Russian State Ballet of Siberia

Returning to Oxford for 3 beautiful performances
New Theatre, Oxford, Wed 13 - Sat 16 March 2019

March 18, 2019
Entrancing, heartbreaking and impressive

I will hold my hands up and admit that I have never been to the ballet before. In fact, the closest I have come to watching ballet in any form is watching Darren Aronofsky’s Black Swan. With that in mind, I was rather excited to attend my first actual ballet, especially as it was the Russian State Ballet of Siberia, no less. As the theatre filled, I took in the tightly-packed orchestra waiting expectantly below the front of the stage. It has been so long since I had the pleasure of listening to a live orchestra, so when the house lights finally dimmed, I was ready to be entranced.

Even before the curtain rose, I had goosebumps. The rich sounds of Tchaikovsky’s score came to life immediately, and I knew we were in safe hands with Conductor Anatoliy Cherpunoy. As the curtain lifted,it is difficult to describe my childlike wonder at the bright, beautiful vision before me. It’s one thing to read a synopsis of a ballet (which I did prior to the show), or even to see televised snippets of the art form, but to have it there, live, in front of you, is something indescribably special.

While I may have little knowledge of the discipline and technicalities of ballet, it was clear to me that the Russian State Ballet of Siberia are experts at their trade. With breathtaking poise and spirit, Prince Siegfried’s 21st birthday celebrations unfolded. Siegfried himself (Marcello Pelizzoni) stood out, not just in his towering stature but also in his powerful yet seemingly effortless movements. Indeed, the entire corps de ballet were magnificent, the stage filled with so much elegant activity that I found it difficult to decide where to focus my attention; such was my desire to take it all in. I’m glad that I did that quick ‘plot synopsis’ search before attending the performance, because while it would have been just as spectacular had I gone in blind to the story, even the tiniest fragment of knowledge made it all the more powerful for me.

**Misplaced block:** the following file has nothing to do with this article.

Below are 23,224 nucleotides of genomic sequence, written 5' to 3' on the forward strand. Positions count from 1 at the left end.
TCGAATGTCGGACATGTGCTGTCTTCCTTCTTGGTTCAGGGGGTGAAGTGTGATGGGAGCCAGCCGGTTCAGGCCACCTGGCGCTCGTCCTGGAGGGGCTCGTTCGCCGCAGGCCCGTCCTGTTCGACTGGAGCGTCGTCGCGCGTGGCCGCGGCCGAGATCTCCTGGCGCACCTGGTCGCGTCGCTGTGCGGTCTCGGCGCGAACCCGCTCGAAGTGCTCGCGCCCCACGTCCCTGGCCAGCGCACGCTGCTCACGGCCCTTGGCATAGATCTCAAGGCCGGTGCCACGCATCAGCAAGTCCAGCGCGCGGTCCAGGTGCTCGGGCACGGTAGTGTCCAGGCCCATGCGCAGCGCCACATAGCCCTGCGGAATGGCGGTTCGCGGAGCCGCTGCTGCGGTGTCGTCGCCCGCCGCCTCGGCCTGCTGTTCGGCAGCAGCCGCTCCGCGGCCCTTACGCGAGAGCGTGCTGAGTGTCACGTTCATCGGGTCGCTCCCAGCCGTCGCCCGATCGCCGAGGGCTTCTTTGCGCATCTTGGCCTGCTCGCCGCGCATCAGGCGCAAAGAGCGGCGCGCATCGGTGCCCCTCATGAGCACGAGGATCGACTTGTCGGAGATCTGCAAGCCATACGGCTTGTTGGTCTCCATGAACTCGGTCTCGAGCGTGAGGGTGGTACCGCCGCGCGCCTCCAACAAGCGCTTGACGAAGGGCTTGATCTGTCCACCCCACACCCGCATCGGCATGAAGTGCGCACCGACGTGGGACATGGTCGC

The set was simple yet effective: large backdrops artistically depicting the ballroom, castle and of course, the lake, with occasional animations cleverly sweeping across to pick important plot points, for example, the Prince’s first sighting of the swans.

The same primo ballerina traditionally plays the role of Odette/Odile, and this production stuck to that tradition. A beautifully restrained, disciplined performance by Elena Svinko embodied the initial fear and timidity of Odette, while her characterisation of Odile’s Black Swan was intense and exhilarating, her freedom of movement starkly contrasting Odette’s imprisonment. I can understand why the ballet world is so enamoured with the role(s) and the desire to play it.

Overall, my first experience of the ballet left me feeling overwhelmed, heartbroken and inordinately impressed by the mastery and intensity of the company.


March 14, 2019
La Fille Mal Gardee (Wednesday 13th March)

It’s the classic conundrum - you bring a boy home, your mum doesn’t approve. She wants you to hook up with the childish idiot because she fancies his dad and it takes a hell of a lot of persuading to change her mind (I say a hell of a lot, it only took about an hour and a half!) Anyhow, all’s well that ends well, you marry your hotty, your mum goes off that stupid fat guy and you live happily ever after. Ok, maybe not quite the classic conundrum - but this is ballet after all. It is amazing, actually, to have so much story portrayed with only facial expressions and movement.